The modern-day foundation of how medical disinformation began

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A retracted paper that erroneously claimed the measles, mumps and rubella (MMR) vaccine caused autism has repercussions still being felt today around topics such as vaccination, misinformation and disinformation, and measles incidence rates.

The modern-day foundation of how medical disinformation began | Image Credit: © Aleksey 159 - © Aleksey 159 - stock.adobe.com.

The modern-day foundation of how medical disinformation began | Image Credit: © Aleksey 159 - © Aleksey 159 - stock.adobe.com.

In 1998, former British physician Andrew Wakefield and colleagues published a paper in the Lancet that the MMR vaccine caused intestinal inflammation, which brought into the body, proteins harmful to the brain, and as a consequence caused autism. The paper’s hypothesis was considered flawed and it was later discredited and retracted.1

In the British newspaper, Sunday Times, reporter Brian Deer found evidence of data selection, data manipulation, and 2 not-disclosed conflicts of interest with Wakefield’s paper.2

It was later written in The Washington Post that Wakefield reportedly stood to make financial gain including up to $43 million per year selling diagnostic kits for a non-existent syndrome he claimed to have discovered. He also held a patent to a rival vaccine at the time, and he had been employed by a lawyer representing parents in lawsuits against vaccine producers.3

It took until February 2010 for the Lancet to officially retract the paper, and at that point, the news had spread internationally creating a very real doubt in the public about MMR vaccines. Even American celebrities had gotten onboard with this false theory.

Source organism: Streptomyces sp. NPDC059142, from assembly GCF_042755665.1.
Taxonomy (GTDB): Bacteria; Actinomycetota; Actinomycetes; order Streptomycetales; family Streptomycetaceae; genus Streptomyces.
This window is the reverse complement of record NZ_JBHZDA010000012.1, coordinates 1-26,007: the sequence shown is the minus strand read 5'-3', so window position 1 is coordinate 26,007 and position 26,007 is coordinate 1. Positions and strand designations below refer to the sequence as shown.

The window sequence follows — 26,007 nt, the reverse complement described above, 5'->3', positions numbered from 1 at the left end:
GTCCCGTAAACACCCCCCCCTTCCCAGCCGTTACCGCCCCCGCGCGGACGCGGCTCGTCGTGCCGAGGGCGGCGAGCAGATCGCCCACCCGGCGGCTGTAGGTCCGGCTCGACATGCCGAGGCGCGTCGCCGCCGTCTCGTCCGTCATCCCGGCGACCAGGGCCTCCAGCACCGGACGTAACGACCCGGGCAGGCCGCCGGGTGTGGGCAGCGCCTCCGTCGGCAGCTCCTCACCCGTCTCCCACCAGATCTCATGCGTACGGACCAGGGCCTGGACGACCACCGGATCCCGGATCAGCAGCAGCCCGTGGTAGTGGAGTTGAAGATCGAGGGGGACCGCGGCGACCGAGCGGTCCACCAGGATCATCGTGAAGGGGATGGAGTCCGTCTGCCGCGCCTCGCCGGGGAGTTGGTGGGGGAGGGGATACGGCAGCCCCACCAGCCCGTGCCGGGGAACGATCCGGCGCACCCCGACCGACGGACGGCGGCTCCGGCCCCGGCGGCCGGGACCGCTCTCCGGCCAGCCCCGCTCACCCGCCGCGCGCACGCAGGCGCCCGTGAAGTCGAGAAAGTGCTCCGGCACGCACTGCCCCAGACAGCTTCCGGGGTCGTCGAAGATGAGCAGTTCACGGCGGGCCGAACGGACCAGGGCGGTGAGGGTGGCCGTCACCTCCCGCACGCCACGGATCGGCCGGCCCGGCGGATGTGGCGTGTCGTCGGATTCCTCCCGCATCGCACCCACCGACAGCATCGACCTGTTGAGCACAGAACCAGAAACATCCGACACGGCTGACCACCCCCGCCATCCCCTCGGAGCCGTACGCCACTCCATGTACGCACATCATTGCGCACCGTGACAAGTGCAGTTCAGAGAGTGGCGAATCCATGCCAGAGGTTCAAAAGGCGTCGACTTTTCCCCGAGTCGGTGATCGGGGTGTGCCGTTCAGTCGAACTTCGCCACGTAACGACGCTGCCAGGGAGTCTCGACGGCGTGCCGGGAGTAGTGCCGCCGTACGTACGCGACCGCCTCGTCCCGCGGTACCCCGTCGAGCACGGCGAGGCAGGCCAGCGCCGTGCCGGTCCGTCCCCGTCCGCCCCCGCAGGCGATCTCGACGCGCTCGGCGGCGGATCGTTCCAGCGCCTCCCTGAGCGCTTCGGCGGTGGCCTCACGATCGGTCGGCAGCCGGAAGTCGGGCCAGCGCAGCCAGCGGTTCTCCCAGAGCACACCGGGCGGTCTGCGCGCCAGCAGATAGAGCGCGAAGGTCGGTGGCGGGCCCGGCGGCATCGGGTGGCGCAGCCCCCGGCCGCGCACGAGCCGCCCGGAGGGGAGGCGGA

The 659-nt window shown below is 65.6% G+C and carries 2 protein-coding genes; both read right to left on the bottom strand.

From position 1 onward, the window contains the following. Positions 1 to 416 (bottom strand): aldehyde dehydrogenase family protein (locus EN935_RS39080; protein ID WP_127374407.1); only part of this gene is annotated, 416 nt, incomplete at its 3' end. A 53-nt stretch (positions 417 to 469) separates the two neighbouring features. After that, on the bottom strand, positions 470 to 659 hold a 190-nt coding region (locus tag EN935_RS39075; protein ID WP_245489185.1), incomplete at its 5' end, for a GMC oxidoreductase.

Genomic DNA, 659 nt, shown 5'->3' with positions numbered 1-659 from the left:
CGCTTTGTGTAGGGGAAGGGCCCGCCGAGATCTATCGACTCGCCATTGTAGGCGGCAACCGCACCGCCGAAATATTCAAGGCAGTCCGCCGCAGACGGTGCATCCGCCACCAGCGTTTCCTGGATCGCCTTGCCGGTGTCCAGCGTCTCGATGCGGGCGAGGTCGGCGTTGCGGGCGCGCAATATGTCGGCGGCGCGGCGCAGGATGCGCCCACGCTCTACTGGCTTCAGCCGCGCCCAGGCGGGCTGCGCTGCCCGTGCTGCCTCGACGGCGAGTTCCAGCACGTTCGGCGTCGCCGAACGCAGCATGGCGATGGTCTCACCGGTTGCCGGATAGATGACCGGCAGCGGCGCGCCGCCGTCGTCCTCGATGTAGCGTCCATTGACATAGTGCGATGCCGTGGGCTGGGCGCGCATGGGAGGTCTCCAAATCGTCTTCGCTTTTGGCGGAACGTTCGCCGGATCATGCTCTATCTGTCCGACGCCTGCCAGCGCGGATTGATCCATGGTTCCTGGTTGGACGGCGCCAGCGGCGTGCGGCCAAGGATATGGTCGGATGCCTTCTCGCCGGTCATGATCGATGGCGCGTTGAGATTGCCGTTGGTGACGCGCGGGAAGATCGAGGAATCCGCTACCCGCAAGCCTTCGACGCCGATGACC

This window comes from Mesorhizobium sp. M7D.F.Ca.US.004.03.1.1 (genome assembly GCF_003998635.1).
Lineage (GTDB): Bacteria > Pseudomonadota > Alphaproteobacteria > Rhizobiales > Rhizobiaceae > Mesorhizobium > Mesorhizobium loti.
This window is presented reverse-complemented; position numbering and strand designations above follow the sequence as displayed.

Still today, several years later, some people's attitudes remain uncertain around these vaccines and autism. According to a recent survey conducted by the Annenberg Public Policy Center of the University of Pennsylvania, 24% of US adults do not accept the fact that the MMR vaccine does not cause autism, saying the statement is somewhat or very inaccurate and another 3% are not sure.4

“Despite the fact that unprecedented measures like the retraction of the initial paper from the Lancet happened…despite mountains and mountains of data that have demonstrated no causal link between the two; despite the fact that the initial ingredient that was of question, thimerosal, was never present in the MMR vaccine to begin with—despite all these things that may seem obvious to folks like myself or to folks who have not had an issue trusting it, facts don't change people's minds. Oftentimes, it's anecdotes, it's emotional stories, it's experience,” said infectious disease epidemiologist Jessica Malaty Rivera, MS, principal, JMR Science, and science communications advisor, de Beaumont Foundation.

“The persistent false belief that the MMR vaccine causes autism continues to be problematic, especially in light of the recent increase in measles cases,” said Kathleen Hall Jamieson, director of the Annenberg Public Policy Center. “Our studies on vaccination consistently show that the belief that the MMR vaccine causes autism is associated not simply with reluctance to take the measles vaccine but with vaccine hesitancy in general.”4

An example of this autism/vaccine uncertainty, can be seen on the Centers for Disease Control and Prevention (CDC) webpage that is dedicated to vaccine safety, and has written in big, bold letters, Vaccines do not cause autism.

At the core of this false information is a basic mistrust of the US medical field and federal government, and that these individuals who are coming forward are telling the truth, without vetting or confirming the information they are putting forth.

The Rise of Misinformation and Disinformation